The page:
I am not being very clear, I'm afraid. What I can say is that these stories are wonderful and I can't wait to read every single thing that Scott McClanahan writes from here on out. There are so many memorable lines, so many memorable images, that I can't stop thinking about the stories and wishing I had made them.

Tuesday, March 2, 2010

Barry Hannah

Barry Hannah died yesterday. His fiction was some of the first stuff that really blew me away, that made me want to dig into weirdness and see what would come out of it. I read Airships in an undergraduate class at Vanderbilt and just went nuts for a couple of years, reading everything he had written, always being amazed at how much wildness he could allow into his fiction while still controlling it without any visible effort.
Barry came to the Sewanee Writers' Conference for many years and his readings were always the highlight of the conference for me. I heard him read "Testimony of Pilot". I heard him read "Constant Pain in Tuscaloosa." I heard him read "That's True". I made tapes of these readings and would listen to them in my car over and over.
One of the first years I was on staff at the conference, I got to read and, right after I finished my story, I walked off the stage and Barry made a beeline for me, a super-intense look on his face. I went numb because I thought, "Barry Hannah is coming up to me to tell me that I am a good writer and to keep it up." Barry walked up to me, put his hand on my shoulder, and said, "Tony, I have broken my glasses and I would really appreciate it if you could find me a little piece of copper wire so I can fix them." So I got Barry Hannah a little piece of copper wire. "You're a saint, Tony" he said when I gave it to him.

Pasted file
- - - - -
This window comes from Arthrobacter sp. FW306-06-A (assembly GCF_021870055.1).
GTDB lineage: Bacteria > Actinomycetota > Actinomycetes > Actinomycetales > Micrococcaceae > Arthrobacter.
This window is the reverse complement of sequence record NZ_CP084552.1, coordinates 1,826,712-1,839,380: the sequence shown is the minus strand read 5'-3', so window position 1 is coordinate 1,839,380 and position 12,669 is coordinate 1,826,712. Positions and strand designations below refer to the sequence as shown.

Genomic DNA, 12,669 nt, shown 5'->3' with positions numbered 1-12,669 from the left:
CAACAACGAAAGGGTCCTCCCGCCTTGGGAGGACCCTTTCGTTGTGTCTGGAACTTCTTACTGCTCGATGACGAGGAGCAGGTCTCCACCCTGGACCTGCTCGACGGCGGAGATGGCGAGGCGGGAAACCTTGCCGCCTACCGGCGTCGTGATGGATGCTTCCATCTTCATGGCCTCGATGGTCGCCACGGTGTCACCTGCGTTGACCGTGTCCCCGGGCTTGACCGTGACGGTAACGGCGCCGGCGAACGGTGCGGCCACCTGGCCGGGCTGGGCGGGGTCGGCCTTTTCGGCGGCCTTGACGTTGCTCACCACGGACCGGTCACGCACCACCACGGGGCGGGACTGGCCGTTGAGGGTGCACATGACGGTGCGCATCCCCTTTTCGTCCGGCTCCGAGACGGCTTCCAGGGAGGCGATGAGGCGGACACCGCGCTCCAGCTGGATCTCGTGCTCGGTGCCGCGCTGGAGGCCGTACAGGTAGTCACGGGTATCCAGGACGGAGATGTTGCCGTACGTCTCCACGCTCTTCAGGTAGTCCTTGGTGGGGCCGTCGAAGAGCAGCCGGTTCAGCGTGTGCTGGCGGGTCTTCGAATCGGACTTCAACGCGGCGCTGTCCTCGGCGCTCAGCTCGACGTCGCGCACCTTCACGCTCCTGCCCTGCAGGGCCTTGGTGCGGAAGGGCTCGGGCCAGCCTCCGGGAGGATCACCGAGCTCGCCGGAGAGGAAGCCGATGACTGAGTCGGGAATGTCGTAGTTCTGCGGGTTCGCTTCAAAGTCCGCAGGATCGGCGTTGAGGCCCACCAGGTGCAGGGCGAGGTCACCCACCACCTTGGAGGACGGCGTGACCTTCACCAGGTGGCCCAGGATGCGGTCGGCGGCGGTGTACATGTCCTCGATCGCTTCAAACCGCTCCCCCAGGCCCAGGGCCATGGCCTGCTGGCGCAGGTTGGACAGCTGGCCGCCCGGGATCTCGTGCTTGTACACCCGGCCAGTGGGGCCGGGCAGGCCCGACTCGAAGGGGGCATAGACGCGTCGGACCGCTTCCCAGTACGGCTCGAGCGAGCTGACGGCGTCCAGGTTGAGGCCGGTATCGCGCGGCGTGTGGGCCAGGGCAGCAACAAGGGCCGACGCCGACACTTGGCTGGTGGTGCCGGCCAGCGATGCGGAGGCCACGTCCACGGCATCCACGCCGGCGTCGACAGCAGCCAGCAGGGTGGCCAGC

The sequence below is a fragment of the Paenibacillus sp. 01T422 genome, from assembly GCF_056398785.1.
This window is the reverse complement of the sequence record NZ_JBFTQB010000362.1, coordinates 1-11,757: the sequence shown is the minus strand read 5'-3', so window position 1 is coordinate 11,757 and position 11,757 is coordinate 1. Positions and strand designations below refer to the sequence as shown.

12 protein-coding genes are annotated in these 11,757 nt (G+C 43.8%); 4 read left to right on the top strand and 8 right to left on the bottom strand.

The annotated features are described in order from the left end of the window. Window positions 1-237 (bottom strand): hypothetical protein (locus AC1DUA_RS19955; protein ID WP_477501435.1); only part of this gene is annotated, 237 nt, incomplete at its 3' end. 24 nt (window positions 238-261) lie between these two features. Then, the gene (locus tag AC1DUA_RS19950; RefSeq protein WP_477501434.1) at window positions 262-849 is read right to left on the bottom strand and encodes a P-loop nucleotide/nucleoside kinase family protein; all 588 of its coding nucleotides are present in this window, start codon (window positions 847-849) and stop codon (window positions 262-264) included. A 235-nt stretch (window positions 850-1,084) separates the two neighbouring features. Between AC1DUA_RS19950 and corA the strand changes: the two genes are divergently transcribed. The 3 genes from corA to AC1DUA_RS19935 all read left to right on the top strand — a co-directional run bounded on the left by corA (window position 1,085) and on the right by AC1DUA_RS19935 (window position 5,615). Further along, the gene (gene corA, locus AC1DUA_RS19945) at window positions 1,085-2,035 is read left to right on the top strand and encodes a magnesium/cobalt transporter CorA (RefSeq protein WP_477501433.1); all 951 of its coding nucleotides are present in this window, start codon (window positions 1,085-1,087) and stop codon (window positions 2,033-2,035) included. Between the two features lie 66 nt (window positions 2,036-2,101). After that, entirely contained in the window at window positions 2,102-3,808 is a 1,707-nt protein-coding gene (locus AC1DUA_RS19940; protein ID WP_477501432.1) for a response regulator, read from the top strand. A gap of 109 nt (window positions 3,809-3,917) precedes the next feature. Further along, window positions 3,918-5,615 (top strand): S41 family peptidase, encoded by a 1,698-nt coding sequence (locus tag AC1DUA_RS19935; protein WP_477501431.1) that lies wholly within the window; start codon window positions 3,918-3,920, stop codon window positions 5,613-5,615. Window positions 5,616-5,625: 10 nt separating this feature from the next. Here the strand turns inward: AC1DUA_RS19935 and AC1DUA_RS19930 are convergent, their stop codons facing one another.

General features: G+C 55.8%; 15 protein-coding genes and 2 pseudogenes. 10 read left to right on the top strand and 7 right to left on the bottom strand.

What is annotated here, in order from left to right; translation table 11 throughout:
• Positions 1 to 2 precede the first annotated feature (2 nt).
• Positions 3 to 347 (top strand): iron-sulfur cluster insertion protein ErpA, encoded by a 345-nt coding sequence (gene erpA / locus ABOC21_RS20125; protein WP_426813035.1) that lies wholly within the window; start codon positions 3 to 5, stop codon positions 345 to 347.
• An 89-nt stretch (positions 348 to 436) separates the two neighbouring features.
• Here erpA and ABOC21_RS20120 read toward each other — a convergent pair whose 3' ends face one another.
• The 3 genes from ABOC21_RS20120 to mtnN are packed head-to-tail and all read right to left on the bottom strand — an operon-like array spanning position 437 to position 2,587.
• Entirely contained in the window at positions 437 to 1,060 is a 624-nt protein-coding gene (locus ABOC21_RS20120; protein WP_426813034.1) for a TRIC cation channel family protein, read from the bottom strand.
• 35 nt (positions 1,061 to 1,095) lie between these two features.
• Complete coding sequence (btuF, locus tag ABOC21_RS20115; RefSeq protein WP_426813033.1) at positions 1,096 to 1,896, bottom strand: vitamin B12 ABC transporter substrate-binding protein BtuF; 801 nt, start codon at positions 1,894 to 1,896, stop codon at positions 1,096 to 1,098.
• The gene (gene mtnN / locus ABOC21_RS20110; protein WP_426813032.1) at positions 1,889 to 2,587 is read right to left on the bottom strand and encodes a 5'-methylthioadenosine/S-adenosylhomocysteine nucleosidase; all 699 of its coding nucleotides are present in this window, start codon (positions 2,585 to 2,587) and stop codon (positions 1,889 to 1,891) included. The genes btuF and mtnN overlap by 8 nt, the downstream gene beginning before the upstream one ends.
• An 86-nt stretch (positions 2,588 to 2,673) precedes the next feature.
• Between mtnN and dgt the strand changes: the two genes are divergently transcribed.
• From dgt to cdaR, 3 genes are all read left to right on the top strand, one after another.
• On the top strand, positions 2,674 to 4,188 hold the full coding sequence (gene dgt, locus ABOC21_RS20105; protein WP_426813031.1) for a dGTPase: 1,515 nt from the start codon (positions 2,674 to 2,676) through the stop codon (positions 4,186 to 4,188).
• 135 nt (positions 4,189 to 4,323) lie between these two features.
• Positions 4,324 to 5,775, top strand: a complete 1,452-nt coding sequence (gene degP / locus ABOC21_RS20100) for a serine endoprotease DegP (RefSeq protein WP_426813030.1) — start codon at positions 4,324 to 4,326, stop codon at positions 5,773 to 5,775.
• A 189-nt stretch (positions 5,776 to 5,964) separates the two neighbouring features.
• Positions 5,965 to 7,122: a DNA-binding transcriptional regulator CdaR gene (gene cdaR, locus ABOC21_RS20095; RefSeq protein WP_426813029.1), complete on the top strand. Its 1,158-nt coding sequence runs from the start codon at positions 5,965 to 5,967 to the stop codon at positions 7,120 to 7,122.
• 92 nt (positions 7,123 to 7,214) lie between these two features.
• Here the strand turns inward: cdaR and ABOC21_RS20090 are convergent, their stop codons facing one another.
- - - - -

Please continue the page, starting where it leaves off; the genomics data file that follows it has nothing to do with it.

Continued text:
When we found out that Leigh Anne was pregnant, she said that I could pick out the name. My two choices were Captain America Wilson ("We'll call him Cap," I told her) and Geronimo Rex Wilson ("We'll call him Rex," I told her). Leigh Anne then told me that she would pick the first name and I'd pick the middle name. That worked out, but, damn, I wish I'd stayed with Geronimo Rex Wilson.